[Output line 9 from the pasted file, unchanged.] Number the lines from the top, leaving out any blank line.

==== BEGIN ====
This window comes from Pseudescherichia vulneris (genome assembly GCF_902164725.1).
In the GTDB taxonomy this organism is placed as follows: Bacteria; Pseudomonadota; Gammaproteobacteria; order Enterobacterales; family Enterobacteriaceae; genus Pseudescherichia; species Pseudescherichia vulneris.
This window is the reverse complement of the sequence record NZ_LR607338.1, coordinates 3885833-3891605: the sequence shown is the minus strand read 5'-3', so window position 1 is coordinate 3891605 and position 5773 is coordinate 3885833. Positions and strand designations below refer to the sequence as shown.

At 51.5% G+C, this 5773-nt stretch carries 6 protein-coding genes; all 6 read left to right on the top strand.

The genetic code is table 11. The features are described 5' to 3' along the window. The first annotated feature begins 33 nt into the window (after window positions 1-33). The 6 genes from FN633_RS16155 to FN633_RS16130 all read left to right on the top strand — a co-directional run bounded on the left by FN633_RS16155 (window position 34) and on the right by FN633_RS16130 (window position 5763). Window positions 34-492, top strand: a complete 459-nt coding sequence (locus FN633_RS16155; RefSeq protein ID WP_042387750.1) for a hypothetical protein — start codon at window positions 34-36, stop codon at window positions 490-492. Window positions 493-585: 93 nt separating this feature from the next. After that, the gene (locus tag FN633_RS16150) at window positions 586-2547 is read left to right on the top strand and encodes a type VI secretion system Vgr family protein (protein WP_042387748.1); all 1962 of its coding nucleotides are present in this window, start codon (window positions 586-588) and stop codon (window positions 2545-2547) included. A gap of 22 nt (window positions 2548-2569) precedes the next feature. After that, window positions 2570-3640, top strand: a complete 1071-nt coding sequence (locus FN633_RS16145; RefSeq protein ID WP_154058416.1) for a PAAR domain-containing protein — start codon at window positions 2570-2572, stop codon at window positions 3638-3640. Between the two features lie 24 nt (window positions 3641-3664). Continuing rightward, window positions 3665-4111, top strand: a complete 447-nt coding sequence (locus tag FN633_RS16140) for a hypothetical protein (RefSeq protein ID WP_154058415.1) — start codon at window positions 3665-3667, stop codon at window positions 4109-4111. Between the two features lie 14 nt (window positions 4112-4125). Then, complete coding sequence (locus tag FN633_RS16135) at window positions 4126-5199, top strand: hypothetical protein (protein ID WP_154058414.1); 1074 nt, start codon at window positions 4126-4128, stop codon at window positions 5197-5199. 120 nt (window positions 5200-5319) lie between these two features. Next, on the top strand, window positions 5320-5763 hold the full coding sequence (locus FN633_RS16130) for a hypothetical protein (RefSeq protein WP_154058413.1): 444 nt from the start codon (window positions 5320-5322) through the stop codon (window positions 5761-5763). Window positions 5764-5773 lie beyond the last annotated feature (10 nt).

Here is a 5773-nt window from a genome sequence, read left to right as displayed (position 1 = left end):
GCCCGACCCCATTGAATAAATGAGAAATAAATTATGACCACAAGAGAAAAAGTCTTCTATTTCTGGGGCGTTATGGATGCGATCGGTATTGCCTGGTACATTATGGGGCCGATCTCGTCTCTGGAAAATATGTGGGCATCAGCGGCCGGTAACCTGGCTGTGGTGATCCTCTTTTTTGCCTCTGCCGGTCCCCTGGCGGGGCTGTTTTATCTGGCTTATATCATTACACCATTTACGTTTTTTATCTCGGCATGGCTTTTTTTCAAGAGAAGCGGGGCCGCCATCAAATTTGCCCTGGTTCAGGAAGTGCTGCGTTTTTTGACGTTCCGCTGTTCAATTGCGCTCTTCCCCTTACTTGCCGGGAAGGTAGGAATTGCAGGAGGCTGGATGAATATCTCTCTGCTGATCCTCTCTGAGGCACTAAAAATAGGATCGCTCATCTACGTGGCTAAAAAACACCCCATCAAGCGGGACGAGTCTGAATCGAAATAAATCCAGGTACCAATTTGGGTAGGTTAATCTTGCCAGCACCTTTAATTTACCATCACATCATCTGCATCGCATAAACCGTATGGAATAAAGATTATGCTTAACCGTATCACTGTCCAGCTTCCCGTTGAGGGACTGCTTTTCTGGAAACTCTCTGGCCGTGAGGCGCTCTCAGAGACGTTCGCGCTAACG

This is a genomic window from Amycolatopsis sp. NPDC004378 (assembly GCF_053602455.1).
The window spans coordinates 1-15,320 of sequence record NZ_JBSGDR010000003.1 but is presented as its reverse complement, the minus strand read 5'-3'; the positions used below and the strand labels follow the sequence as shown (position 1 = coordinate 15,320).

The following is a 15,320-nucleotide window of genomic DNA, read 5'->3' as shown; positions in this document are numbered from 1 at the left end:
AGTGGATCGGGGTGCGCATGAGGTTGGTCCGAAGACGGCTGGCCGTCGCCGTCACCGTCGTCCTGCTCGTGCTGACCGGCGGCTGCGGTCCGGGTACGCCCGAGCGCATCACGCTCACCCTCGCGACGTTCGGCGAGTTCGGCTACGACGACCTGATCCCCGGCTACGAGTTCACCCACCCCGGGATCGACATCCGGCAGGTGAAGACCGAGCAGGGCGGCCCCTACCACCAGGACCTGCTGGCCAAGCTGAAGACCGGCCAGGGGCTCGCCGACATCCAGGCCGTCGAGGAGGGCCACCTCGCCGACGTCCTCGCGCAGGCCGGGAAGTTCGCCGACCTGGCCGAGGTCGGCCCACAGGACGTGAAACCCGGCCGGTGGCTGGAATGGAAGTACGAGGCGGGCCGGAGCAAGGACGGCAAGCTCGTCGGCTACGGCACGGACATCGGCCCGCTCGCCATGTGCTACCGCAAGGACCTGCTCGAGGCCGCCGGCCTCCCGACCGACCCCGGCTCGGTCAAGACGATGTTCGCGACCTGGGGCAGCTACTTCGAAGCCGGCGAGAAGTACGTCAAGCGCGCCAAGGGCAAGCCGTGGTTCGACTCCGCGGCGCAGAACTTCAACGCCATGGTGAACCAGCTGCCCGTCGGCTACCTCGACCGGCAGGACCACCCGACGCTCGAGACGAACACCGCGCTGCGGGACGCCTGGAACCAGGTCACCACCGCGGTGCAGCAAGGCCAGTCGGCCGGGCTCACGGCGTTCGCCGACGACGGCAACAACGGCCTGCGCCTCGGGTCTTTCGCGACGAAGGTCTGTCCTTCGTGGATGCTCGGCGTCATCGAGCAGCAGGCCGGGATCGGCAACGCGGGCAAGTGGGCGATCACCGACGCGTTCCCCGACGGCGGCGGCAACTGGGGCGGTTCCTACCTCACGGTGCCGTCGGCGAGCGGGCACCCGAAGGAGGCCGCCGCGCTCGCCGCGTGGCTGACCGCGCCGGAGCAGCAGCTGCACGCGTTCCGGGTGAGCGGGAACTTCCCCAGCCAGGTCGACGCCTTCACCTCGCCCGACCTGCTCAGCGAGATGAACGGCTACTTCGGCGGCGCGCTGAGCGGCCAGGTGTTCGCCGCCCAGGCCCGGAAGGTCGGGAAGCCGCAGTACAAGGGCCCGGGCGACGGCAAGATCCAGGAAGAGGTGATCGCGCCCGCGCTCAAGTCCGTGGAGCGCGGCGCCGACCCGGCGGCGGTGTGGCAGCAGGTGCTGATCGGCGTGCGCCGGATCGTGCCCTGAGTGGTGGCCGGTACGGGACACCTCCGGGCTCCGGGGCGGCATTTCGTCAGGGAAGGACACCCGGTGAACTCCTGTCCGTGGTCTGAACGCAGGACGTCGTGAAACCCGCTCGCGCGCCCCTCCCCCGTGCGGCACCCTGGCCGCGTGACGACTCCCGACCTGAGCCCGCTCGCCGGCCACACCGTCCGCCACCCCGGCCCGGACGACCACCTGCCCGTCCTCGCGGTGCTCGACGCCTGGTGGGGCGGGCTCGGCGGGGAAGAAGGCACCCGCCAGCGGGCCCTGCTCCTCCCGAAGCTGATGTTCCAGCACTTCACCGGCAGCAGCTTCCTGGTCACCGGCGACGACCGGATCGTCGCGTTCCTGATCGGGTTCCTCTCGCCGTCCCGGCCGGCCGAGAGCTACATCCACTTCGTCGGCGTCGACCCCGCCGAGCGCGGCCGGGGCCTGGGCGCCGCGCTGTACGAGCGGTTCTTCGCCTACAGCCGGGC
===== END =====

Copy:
The window spans coordinates 1-15,320 of sequence record NZ_JBSGDR010000003.1 but is presented as its reverse complement, the minus strand read 5'-3'; the positions used below and the strand labels follow the sequence as shown (position 1 = coordinate 15,320).